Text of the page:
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Jordan

 
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Jordan

Telecommunications

The Jordan Telecommunications Corporation (TCC), a wholly government-owned semi-autonomous entity under the Ministry of Communications, was in charge of providing domestic and international telecommunications services in 1988. Since 1971 the TCC had exercised a monopoly over all forms of public telecommunications, including telephone, telex, telegraph, facsimile, and television transmissions. The TCC was profitable and a net contributor to the budget. In 1988 the government was moving forward cautiously with plans to privatize the company in stages-- using as its model the privatization of British Telecom--and planned eventually to sell all or part of the equity to public stockholders.

In the 1980s, TCC increased the number of connected telephone lines by almost 20 percent per year while introducing technological improvements such as digital switching and radio microwave links. International direct dialing was introduced in 1982; in 1989, Jordan had one Atlantic Ocean International Telecommunications Satellite Organization (INTELSAT) channel, one Indian Ocean INTELSAT channel, and one Arab Satellite Organization (ARABSAT) channel. In 1988, more than 200,000 direct exchange lines were in service, with about 85,000 applicants on a waiting list, so that only about 70 percent of demand was satisfied. A private citizen waited about five years for a line, but most businesses could obtain a line quickly by paying a surcharge to avoid the waiting list. Line density in 1988 was 7 percent of the population, better than in most countries with similar per capita GNP. Telephone service was concentrated in Amman, where more than 60 percent of all lines were installed. Altogether, about 75 percent of Jordanian villages and cities had access to telephone service. Despite 12 percent forecast annual demand growth, line density was expected to grow to 12 percent of the population by the early 1990s because of a planned US$340 million investment in new equipment and services. Local calls in Amman were free and were subsidized by exorbitant international rates. In 1987, however, because of protests by businesses and private citizens, international rates were cut drastically (up to 50 percent, depending on the country called).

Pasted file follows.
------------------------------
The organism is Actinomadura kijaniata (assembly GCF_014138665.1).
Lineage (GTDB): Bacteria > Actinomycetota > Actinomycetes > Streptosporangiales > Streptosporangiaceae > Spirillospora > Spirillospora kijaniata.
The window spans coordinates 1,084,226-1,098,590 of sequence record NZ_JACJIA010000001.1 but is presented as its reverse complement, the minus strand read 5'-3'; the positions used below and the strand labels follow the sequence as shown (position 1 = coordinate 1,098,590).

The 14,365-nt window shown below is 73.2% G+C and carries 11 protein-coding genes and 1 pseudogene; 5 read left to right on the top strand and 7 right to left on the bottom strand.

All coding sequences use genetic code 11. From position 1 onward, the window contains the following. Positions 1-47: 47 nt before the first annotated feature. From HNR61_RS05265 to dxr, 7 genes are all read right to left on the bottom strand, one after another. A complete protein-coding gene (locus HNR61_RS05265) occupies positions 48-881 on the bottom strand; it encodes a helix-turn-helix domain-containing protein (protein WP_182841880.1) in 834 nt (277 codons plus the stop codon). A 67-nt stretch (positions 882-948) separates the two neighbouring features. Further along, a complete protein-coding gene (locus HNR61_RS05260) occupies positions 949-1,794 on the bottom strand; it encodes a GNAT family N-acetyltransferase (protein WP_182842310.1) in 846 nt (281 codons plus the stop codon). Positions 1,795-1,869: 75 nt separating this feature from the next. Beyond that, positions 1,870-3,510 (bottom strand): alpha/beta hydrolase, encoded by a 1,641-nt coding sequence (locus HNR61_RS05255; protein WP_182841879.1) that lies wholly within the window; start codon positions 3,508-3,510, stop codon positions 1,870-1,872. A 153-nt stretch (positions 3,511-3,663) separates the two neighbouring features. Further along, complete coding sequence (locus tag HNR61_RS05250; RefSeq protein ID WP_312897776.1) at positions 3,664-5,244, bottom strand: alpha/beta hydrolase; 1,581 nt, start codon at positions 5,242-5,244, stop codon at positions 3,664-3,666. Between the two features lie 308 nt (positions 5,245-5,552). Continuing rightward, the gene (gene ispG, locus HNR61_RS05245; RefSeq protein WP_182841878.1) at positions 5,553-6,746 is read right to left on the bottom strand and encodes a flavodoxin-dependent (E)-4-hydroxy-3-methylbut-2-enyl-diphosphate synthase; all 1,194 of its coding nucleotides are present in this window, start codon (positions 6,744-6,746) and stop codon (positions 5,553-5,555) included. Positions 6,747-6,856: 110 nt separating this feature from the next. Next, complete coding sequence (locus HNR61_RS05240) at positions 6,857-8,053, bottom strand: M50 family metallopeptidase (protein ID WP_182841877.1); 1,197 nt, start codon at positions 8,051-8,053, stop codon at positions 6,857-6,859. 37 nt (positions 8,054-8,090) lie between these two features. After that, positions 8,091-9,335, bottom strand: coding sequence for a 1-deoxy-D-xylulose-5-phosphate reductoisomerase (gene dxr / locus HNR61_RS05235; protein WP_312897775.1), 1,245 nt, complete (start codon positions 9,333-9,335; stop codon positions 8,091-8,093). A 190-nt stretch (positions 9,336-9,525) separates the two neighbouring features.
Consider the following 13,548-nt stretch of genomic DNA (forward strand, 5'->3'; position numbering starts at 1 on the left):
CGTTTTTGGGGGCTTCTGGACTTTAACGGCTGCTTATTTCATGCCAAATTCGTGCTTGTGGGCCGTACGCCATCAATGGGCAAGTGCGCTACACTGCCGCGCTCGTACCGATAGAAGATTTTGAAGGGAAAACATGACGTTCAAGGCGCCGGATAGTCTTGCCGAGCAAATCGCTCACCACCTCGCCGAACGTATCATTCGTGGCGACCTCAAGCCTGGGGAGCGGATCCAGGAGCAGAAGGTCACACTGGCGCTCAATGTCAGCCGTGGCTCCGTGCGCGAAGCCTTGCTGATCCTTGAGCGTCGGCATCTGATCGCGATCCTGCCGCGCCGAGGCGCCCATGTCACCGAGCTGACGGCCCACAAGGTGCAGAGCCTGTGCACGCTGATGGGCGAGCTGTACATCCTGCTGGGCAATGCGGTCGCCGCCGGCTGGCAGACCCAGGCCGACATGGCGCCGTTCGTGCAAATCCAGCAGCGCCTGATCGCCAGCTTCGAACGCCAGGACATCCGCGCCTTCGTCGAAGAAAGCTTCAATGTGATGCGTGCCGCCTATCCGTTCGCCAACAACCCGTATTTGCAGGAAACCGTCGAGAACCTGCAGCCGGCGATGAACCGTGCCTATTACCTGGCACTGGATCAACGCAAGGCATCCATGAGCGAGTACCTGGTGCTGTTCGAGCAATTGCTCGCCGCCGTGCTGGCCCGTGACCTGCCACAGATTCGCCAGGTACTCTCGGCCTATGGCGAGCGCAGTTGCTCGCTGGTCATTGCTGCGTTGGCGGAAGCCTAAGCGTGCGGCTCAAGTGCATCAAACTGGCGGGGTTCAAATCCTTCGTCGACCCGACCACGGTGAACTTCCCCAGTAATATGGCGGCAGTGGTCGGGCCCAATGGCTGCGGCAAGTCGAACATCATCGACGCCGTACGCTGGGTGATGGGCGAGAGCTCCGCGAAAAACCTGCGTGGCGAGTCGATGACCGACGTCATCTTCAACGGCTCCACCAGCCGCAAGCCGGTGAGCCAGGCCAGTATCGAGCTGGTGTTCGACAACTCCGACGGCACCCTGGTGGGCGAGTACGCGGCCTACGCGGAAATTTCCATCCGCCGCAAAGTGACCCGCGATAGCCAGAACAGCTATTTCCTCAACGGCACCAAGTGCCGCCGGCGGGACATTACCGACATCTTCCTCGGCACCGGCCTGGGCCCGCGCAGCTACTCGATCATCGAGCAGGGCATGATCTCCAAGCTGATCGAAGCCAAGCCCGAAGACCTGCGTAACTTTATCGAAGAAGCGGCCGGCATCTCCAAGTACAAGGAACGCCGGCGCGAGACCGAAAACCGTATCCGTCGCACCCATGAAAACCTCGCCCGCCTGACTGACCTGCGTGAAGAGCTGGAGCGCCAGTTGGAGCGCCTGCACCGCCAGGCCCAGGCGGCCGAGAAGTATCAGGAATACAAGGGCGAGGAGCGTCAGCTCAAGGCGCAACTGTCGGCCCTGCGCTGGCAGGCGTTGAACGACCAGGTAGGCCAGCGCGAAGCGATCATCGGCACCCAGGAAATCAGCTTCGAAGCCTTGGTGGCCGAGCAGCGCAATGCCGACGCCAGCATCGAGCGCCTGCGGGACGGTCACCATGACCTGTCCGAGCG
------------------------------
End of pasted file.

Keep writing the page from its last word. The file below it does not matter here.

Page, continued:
Data as of December 1989


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